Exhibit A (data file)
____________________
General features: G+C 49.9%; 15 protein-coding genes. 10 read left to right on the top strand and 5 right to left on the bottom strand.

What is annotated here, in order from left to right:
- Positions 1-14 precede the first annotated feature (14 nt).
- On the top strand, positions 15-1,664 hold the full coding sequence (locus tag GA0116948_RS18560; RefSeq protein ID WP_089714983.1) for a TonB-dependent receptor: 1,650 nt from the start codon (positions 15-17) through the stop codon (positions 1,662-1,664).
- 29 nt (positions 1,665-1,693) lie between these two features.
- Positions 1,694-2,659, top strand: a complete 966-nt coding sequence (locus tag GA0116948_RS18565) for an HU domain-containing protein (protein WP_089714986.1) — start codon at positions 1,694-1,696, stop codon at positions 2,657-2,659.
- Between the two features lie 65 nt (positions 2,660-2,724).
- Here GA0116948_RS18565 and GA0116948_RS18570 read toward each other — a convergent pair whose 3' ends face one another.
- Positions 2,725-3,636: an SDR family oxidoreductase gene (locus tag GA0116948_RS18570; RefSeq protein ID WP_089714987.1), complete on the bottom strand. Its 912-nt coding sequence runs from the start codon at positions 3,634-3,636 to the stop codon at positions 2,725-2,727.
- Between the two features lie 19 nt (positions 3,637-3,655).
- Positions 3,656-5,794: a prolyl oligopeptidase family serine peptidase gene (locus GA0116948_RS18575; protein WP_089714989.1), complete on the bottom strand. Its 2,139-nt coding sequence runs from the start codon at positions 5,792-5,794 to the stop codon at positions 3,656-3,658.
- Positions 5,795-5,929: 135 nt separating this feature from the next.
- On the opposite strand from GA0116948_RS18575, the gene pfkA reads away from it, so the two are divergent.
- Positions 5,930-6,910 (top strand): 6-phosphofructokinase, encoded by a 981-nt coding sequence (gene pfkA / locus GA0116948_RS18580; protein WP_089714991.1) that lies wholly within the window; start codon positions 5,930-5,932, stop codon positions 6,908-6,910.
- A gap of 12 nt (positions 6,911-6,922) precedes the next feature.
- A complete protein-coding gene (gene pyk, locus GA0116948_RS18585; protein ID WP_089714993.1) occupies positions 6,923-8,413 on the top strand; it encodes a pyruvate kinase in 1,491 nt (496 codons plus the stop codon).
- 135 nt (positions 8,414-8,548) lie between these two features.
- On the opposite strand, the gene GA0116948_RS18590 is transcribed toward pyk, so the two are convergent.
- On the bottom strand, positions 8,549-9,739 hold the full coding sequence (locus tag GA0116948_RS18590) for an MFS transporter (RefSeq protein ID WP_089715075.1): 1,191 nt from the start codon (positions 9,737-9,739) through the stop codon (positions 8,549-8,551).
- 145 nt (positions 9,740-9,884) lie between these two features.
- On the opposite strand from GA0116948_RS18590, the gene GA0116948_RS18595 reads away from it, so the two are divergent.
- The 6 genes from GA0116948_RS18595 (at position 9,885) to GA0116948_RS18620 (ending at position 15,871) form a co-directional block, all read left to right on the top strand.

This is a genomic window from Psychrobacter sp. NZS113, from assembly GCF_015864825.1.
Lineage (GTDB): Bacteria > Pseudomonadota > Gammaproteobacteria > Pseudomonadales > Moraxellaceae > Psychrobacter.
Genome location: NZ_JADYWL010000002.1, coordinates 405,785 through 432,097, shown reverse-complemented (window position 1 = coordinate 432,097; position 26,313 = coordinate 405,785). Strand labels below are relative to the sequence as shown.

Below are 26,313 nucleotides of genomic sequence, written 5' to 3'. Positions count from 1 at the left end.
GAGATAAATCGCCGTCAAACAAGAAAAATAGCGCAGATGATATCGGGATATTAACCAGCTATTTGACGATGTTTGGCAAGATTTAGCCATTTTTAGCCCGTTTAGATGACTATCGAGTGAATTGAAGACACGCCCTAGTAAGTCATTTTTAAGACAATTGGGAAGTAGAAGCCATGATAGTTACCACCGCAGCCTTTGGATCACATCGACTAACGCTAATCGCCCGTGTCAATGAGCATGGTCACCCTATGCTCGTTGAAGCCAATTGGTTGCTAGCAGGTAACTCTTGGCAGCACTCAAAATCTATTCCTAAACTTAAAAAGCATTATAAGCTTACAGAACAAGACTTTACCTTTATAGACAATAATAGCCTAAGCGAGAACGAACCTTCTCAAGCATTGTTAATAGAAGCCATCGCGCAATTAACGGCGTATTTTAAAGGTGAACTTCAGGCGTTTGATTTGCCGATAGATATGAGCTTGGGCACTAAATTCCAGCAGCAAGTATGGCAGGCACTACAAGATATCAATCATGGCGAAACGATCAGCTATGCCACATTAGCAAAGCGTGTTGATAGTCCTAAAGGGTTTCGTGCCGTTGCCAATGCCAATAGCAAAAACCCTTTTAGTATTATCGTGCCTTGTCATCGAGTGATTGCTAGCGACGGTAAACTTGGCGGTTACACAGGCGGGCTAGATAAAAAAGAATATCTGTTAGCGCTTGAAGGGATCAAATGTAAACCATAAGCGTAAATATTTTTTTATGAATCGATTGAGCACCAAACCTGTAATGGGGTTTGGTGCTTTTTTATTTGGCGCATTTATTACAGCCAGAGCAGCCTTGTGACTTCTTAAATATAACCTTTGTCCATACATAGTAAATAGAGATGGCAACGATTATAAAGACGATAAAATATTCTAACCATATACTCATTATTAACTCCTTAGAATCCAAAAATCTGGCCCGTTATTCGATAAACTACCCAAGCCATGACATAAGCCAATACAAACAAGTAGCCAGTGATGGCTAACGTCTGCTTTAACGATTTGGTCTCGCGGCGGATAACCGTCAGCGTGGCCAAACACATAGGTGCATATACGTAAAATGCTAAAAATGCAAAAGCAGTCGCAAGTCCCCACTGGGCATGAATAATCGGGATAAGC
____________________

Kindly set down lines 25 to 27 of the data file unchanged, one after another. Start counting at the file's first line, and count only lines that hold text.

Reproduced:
Genome location: NZ_JADYWL010000002.1, coordinates 405,785 through 432,097, shown reverse-complemented (window position 1 = coordinate 432,097; position 26,313 = coordinate 405,785). Strand labels below are relative to the sequence as shown.

Below are 26,313 nucleotides of genomic sequence, written 5' to 3'. Positions count from 1 at the left end.
GAGATAAATCGCCGTCAAACAAGAAAAATAGCGCAGATGATATCGGGATATTAACCAGCTATTTGACGATGTTTGGCAAGATTTAGCCATTTTTAGCCCGTTTAGATGACTATCGAGTGAATTGAAGACACGCCCTAGTAAGTCATTTTTAAGACAATTGGGAAGTAGAAGCCATGATAGTTACCACCGCAGCCTTTGGATCACATCGACTAACGCTAATCGCCCGTGTCAATGAGCATGGTCACCCTATGCTCGTTGAAGCCAATTGGTTGCTAGCAGGTAACTCTTGGCAGCACTCAAAATCTATTCCTAAACTTAAAAAGCATTATAAGCTTACAGAACAAGACTTTACCTTTATAGACAATAATAGCCTAAGCGAGAACGAACCTTCTCAAGCATTGTTAATAGAAGCCATCGCGCAATTAACGGCGTATTTTAAAGGTGAACTTCAGGCGTTTGATTTGCCGATAGATATGAGCTTGGGCACTAAATTCCAGCAGCAAGTATGGCAGGCACTACAAGATATCAATCATGGCGAAACGATCAGCTATGCCACATTAGCAAAGCGTGTTGATAGTCCTAAAGGGTTTCGTGCCGTTGCCAATGCCAATAGCAAAAACCCTTTTAGTATTATCGTGCCTTGTCATCGAGTGATTGCTAGCGACGGTAAACTTGGCGGTTACACAGGCGGGCTAGATAAAAAAGAATATCTGTTAGCGCTTGAAGGGATCAAATGTAAACCATAAGCGTAAATATTTTTTTATGAATCGATTGAGCACCAAACCTGTAATGGGGTTTGGTGCTTTTTTATTTGGCGCATTTATTACAGCCAGAGCAGCCTTGTGACTTCTTAAATATAACCTTTGTCCATACATAGTAAATAGAGATGGCAACGATTATAAAGACGATAAAATATTCTAACCATATACTCATTATTAACTCCTTAGAATCCAAAAATCTGGCCCGTTATTCGATAAACTACCCAAGCCATGACATAAGCCAATACAAACAAGTAGCCAGTGATGGCTAACGTCTGCTTTAACGATTTGGTCTCGCGGCGGATAACCGTCAGCGTGGCCAAACACATAGGTGCATATACGTAAAATGCTAAAAATGCAAAAGCAGTCGCAAGTCCCCACTGGGCATGAATAATCGGGATAAGC